• Content discovery and synchronization
    With access to rich data about their subscribers and what they do, operators can improve recommendation, encourage social TV and exploit second screen synchronization.
  • Recordings get more personal
    One of the next big steps in multiscreen TV is giving people access to their personal recordings on every screen. This is the moment for nPVR to finally make its entrance.
  • Evolving the User Experience
    As service providers go beyond household level and address individuals, the role of log-ins or context will become important. There is a place for social TV and big data.
  • The role of audio in personalization
    Audio has a huge impact on how much we enjoy video services. Now it can help to personalize them. ‘Allegiance’ based audio choices are one possibility.
  • Making advertising more targeted
    Addressable advertising is in its infancy but has a bright future, helping to fund the growth of on-demand and multiscreen viewing.


Some excerpts from this report:

Good content should be matched by good content discovery , including recommendations. The current state-of -the-art is defined by Netflix.

Today’s TV experience is worlds apart from the one we were talking about even five years ago. We’ve witnessed exponential growth in services such as HD and have moved from a model in which one screen is watched by many, to many screens (and devices) being available to the individual viewer, what is today called TV Everywhere.  Having multiscreen access to content is driving the demand for a more personalised experience, in which the viewer can expect to see what they want, where, and when. While video on-demand (VOD) has been a great method for delivering compelling content to viewers, it is not always a truly seamless TV-like experience, and traditionally has been limited to the living room. The growing demand for the personalised experience is driving seismic change within the TV industry, and we’ve seen great strides made already, with time-shifted TV and nPVR as just two examples of how we in the industry can deliver content in the ways viewers want to watch. The next step is to move towards more advanced content discovery, effectively creating a personalised channel or playlist for the individual user.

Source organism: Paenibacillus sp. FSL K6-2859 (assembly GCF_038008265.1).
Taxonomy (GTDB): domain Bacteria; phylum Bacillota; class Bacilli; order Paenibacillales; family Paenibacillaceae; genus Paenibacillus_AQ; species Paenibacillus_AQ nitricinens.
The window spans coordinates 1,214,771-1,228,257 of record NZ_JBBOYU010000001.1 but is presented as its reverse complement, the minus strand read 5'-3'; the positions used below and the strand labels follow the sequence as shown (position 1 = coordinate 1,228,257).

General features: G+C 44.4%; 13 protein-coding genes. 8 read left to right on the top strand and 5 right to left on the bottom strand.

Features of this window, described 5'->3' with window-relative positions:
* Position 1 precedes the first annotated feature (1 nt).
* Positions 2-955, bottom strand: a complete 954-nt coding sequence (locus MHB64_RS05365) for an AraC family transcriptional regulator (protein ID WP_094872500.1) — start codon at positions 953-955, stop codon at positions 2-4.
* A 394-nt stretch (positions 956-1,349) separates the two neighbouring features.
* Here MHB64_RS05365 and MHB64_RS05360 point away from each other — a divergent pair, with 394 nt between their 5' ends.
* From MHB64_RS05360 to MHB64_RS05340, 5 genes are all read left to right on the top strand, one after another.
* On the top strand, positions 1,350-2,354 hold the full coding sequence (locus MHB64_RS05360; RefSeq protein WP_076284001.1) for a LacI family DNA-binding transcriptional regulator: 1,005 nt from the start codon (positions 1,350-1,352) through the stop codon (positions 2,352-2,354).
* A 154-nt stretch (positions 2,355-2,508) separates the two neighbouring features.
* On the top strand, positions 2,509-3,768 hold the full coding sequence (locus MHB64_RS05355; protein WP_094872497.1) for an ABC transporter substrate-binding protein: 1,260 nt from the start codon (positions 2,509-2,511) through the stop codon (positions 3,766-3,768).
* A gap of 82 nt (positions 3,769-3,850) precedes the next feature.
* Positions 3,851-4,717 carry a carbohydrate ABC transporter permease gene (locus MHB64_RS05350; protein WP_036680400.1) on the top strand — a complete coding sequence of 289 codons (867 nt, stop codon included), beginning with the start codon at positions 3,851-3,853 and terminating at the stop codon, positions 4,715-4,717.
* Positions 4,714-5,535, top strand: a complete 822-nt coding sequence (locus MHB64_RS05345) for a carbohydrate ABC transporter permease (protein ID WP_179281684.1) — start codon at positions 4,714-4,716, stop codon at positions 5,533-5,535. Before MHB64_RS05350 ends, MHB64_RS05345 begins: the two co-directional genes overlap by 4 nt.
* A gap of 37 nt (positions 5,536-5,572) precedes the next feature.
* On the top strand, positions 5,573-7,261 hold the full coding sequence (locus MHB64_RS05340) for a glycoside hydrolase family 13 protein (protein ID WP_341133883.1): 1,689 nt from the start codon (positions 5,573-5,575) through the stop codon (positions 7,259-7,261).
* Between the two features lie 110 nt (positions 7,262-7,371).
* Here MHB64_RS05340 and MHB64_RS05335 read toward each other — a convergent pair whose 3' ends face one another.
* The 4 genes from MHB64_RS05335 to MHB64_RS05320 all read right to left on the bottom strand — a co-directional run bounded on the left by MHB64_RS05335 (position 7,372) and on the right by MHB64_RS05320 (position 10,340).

As the tools become available to deliver personalized experiences to consumers, content owners can better create experiences that leverage their content. For example, for sports with multiple points of action, like motor racing, multiple camera angles and audio feeds will allow fans to follow the action that is relevant to their favourite racing team. And for movies, access to additional elements such as director’s commentaries, which have been available on Blu-ray discs for some time, can be made available over broadcast networks.



From DSC:
Some words and phrases that come to my mind:

  • Personalization.
  • Data driven.
  • Content discovery and recommendation engines (which could easily relate to educational playlists)
  • Training on demand
  • Learning agents
  • Web-based learner profiles
  • Learning hubs
  • What MOOCs morph into
  • More choice. More control.
  • Virtual tutoring
  • Interactivity and participation
  • Learning preferences
  • Lifelong learning
  • Reinventing oneself
  • Streams of content
  • Learning from The Living [Class] Room


The Living [Class] Room -- by Daniel Christian -- July 2012 -- a second device used in conjunction with a Smart/Connected TV